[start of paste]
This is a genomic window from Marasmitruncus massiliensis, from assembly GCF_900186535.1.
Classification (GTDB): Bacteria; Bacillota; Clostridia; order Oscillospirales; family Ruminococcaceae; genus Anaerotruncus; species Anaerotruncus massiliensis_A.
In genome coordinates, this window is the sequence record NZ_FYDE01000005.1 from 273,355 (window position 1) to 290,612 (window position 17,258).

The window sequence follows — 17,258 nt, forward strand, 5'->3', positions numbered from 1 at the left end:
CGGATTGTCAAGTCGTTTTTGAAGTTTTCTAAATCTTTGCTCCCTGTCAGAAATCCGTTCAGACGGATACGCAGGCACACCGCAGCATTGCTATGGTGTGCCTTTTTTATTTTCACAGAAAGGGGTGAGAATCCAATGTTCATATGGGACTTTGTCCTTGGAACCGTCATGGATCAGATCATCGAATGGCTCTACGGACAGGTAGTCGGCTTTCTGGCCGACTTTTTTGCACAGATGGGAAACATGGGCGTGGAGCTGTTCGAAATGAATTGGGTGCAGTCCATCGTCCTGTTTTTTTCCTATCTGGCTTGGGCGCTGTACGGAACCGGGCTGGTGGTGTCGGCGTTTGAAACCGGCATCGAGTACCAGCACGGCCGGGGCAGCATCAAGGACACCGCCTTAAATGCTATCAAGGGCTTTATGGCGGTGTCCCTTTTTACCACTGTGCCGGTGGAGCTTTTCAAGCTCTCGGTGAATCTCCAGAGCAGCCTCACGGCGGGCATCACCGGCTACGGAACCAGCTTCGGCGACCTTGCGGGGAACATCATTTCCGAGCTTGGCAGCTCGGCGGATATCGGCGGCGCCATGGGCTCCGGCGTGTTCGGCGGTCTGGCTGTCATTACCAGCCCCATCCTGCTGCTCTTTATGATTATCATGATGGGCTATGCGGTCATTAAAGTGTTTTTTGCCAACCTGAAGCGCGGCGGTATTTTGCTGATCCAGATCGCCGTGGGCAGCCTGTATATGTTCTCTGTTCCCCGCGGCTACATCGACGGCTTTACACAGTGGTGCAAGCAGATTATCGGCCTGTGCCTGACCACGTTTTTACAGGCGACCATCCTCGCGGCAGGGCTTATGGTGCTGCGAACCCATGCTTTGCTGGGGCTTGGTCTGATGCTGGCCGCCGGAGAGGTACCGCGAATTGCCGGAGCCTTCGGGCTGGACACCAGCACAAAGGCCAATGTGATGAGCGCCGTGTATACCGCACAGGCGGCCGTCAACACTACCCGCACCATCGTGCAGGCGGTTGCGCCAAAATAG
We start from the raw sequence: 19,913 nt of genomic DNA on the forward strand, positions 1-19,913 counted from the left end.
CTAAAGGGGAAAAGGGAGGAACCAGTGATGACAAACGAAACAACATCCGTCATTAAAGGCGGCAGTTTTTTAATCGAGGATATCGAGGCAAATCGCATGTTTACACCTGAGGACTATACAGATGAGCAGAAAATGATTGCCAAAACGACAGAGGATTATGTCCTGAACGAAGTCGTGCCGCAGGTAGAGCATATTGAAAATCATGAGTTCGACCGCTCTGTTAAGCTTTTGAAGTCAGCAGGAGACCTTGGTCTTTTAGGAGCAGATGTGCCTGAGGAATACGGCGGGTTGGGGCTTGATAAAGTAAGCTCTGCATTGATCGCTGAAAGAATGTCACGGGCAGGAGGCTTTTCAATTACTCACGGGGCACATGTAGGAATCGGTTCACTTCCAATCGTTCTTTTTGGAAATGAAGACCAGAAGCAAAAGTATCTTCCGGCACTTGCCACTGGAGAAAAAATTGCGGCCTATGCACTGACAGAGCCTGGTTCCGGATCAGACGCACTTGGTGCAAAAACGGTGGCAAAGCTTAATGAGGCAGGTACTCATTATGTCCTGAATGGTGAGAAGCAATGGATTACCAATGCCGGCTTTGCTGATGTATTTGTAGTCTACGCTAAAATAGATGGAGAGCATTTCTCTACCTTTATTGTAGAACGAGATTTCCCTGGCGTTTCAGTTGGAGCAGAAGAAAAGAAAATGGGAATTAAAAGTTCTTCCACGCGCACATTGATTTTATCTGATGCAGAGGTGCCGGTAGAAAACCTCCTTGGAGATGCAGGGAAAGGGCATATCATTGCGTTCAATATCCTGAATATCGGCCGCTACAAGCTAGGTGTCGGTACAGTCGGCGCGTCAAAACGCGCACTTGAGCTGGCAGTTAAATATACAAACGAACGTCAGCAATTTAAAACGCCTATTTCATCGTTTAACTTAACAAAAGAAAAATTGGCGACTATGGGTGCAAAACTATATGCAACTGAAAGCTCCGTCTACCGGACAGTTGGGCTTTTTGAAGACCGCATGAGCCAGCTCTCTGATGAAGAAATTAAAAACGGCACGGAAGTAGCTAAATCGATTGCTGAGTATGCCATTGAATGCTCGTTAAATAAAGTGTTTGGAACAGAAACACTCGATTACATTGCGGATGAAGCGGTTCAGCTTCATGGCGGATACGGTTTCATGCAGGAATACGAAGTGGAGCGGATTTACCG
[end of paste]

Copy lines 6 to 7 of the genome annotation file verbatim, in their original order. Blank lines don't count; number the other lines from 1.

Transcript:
We start from the raw sequence: 19,913 nt of genomic DNA on the forward strand, positions 1-19,913 counted from the left end.
CTAAAGGGGAAAAGGGAGGAACCAGTGATGACAAACGAAACAACATCCGTCATTAAAGGCGGCAGTTTTTTAATCGAGGATATCGAGGCAAATCGCATGTTTACACCTGAGGACTATACAGATGAGCAGAAAATGATTGCCAAAACGACAGAGGATTATGTCCTGAACGAAGTCGTGCCGCAGGTAGAGCATATTGAAAATCATGAGTTCGACCGCTCTGTTAAGCTTTTGAAGTCAGCAGGAGACCTTGGTCTTTTAGGAGCAGATGTGCCTGAGGAATACGGCGGGTTGGGGCTTGATAAAGTAAGCTCTGCATTGATCGCTGAAAGAATGTCACGGGCAGGAGGCTTTTCAATTACTCACGGGGCACATGTAGGAATCGGTTCACTTCCAATCGTTCTTTTTGGAAATGAAGACCAGAAGCAAAAGTATCTTCCGGCACTTGCCACTGGAGAAAAAATTGCGGCCTATGCACTGACAGAGCCTGGTTCCGGATCAGACGCACTTGGTGCAAAAACGGTGGCAAAGCTTAATGAGGCAGGTACTCATTATGTCCTGAATGGTGAGAAGCAATGGATTACCAATGCCGGCTTTGCTGATGTATTTGTAGTCTACGCTAAAATAGATGGAGAGCATTTCTCTACCTTTATTGTAGAACGAGATTTCCCTGGCGTTTCAGTTGGAGCAGAAGAAAAGAAAATGGGAATTAAAAGTTCTTCCACGCGCACATTGATTTTATCTGATGCAGAGGTGCCGGTAGAAAACCTCCTTGGAGATGCAGGGAAAGGGCATATCATTGCGTTCAATATCCTGAATATCGGCCGCTACAAGCTAGGTGTCGGTACAGTCGGCGCGTCAAAACGCGCACTTGAGCTGGCAGTTAAATATACAAACGAACGTCAGCAATTTAAAACGCCTATTTCATCGTTTAACTTAACAAAAGAAAAATTGGCGACTATGGGTGCAAAACTATATGCAACTGAAAGCTCCGTCTACCGGACAGTTGGGCTTTTTGAAGACCGCATGAGCCAGCTCTCTGATGAAGAAATTAAAAACGGCACGGAAGTAGCTAAATCGATTGCTGAGTATGCCATTGAATGCTCGTTAAATAAAGTGTTTGGAACAGAAACACTCGATTACATTGCGGATGAAGCGGTTCAGCTTCATGGCGGATACGGTTTCATGCAGGAATACGAAGTGGAGCGGATTTACCG